Cozen Currents: Why This Rematch Isn’t a Rehash

June 25, 2024

“While the upcoming presidential election is a rematch of 2020, both candidates’ respective electoral bases are undergoing fundamental transformations, adding to the uncertainty.”

— Howard Schweitzer, CEO, Cozen O’Connor Public Strategies

The Cozen Lens

  • While President Biden’s age has sparked worry among traditionally Democratic-leaning voters, it may help him make inroads with older voters, one of the most important voting blocs.
  • President Biden and former President Trump are set to face off in their first debate of the cycle on Thursday. While many won’t be able to look away, whether it will really have much of an effect on the race is a debate in itself.
  • President Biden and former President Trump are vying for the support of union members, who will be a key voting bloc in the critical Rust Belt.

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How Biden’s Age Could Be a Net Positive

Relative Age. Concerns about President Biden’s age and his fitness for office have led a number of early 2024 news cycles, prompting calls for Biden to step aside in favor of a younger candidate.

  • President Biden was sworn into office at 78 years old, making him the oldest president in US history. If re-elected for another four years, Biden would leave office at age 86.
  • While former President Trump is only four years younger than Biden, polling has found that voters are significantly more concerned with Biden’s age than Trump’s. A February poll found that “67 percent of voters said the 81-year-old president is too old to effectively serve another term — compared with 57 percent who said the same of Trump.” Another poll from February similarly found that 61 percent of voters believe Biden is “too old” to effectively serve as president.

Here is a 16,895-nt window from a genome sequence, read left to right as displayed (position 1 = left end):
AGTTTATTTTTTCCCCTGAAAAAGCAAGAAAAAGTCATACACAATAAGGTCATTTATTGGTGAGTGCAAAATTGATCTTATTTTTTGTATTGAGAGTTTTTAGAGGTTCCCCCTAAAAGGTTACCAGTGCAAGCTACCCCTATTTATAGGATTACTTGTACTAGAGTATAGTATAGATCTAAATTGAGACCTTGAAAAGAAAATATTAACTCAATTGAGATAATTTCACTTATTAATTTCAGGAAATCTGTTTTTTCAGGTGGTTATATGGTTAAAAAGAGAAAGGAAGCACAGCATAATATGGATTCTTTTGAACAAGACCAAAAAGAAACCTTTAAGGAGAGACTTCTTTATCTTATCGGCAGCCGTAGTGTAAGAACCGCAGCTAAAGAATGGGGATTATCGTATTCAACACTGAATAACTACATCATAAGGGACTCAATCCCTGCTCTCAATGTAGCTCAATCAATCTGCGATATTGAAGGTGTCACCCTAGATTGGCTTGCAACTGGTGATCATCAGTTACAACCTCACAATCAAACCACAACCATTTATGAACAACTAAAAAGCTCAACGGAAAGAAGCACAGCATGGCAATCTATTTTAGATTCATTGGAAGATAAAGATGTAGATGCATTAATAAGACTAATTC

• Voters’ worries over the president’s age led Democratic-aligned pundits such as the New York Times’ Ezra Klein to suggest Biden should consider stepping aside at the August party convention. The Trump campaign has also seized on the news cycle, sharing misleading or altered videos of Biden appearing lost or confused online.

An Older Crowd. Although Biden’s age is perceived as a liability, it could also be among the reasons the president is making significant gains among older voters.

  • Among the unusual trends of this presidential election, recent polling shows Trump making inroads with Democrats’ traditional base of young and minority voters, while Biden is performing unusually well among seniors. An April poll has Biden leading Trump among voters over 65 years old, 51 percent to 42 percent.
  • If the trend holds through November, it would result in the best performance for a Democratic presidential candidate with this voting bloc since 2000.